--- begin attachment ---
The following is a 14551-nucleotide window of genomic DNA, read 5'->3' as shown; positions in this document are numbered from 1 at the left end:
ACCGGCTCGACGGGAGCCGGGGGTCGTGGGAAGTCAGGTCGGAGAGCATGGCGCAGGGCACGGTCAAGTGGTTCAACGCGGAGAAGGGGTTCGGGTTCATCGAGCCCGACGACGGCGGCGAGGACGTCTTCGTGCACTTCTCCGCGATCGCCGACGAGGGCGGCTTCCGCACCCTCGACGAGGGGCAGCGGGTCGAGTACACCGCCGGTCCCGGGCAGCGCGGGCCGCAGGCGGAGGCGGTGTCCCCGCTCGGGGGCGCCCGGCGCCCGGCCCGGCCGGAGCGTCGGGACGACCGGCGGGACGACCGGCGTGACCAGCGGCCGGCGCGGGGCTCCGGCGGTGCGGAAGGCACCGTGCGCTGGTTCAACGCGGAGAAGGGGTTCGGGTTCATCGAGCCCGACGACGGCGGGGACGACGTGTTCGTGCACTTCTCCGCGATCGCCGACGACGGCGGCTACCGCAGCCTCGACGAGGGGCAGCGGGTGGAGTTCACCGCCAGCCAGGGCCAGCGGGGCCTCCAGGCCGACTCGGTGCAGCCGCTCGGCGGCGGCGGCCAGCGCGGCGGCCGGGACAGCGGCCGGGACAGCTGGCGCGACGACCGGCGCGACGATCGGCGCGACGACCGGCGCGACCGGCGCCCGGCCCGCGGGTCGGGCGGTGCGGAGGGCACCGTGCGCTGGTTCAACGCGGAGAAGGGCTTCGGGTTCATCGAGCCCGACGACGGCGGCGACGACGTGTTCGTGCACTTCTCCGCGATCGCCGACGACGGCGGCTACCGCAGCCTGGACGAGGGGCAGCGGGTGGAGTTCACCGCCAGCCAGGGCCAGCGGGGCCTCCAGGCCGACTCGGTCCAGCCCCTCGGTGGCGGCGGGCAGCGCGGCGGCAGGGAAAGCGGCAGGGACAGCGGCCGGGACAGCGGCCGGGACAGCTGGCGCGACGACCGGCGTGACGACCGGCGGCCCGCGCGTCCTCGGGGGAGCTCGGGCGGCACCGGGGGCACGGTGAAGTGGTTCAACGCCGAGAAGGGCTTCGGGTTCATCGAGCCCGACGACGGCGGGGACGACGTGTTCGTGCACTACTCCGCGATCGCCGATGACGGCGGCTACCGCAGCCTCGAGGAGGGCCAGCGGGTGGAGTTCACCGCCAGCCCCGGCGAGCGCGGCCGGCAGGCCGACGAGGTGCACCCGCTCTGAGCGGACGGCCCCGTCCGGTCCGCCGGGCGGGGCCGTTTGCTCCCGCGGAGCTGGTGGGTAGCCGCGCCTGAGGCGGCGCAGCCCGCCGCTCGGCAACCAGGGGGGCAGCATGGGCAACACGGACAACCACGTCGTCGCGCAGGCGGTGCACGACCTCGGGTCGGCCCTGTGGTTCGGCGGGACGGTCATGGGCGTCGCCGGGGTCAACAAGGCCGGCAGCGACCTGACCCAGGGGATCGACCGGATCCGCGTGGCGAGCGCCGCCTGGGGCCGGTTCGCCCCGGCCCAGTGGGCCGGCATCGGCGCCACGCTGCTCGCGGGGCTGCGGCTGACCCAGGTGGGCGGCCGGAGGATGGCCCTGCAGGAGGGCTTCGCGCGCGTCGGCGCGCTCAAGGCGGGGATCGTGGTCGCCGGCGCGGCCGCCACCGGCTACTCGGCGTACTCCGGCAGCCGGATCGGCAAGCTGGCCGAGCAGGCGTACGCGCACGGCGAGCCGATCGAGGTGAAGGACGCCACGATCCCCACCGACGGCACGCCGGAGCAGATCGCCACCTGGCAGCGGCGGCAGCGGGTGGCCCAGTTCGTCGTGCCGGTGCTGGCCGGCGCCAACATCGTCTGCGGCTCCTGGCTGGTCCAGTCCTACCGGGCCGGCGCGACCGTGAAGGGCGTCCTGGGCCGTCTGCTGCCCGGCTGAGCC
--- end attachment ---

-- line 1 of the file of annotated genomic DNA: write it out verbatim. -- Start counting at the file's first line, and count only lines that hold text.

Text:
The following is a 14551-nucleotide window of genomic DNA, read 5'->3' as shown; positions in this document are numbered from 1 at the left end: